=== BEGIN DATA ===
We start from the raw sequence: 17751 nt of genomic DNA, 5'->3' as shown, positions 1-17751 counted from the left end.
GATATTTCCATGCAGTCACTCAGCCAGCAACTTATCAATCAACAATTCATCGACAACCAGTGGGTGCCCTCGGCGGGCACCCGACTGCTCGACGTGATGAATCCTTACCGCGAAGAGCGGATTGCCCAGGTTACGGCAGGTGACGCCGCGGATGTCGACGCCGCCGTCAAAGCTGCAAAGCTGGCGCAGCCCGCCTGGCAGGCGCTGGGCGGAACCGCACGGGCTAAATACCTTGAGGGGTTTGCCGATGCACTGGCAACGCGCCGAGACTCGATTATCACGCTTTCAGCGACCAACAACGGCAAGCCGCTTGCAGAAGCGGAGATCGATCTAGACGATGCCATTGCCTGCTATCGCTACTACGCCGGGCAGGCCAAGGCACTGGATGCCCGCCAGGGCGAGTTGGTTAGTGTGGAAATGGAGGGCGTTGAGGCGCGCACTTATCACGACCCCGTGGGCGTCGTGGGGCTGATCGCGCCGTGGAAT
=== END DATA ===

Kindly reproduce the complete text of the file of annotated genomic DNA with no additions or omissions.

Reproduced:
We start from the raw sequence: 17751 nt of genomic DNA, 5'->3' as shown, positions 1-17751 counted from the left end.
GATATTTCCATGCAGTCACTCAGCCAGCAACTTATCAATCAACAATTCATCGACAACCAGTGGGTGCCCTCGGCGGGCACCCGACTGCTCGACGTGATGAATCCTTACCGCGAAGAGCGGATTGCCCAGGTTACGGCAGGTGACGCCGCGGATGTCGACGCCGCCGTCAAAGCTGCAAAGCTGGCGCAGCCCGCCTGGCAGGCGCTGGGCGGAACCGCACGGGCTAAATACCTTGAGGGGTTTGCCGATGCACTGGCAACGCGCCGAGACTCGATTATCACGCTTTCAGCGACCAACAACGGCAAGCCGCTTGCAGAAGCGGAGATCGATCTAGACGATGCCATTGCCTGCTATCGCTACTACGCCGGGCAGGCCAAGGCACTGGATGCCCGCCAGGGCGAGTTGGTTAGTGTGGAAATGGAGGGCGTTGAGGCGCGCACTTATCACGACCCCGTGGGCGTCGTGGGGCTGATCGCGCCGTGGAAT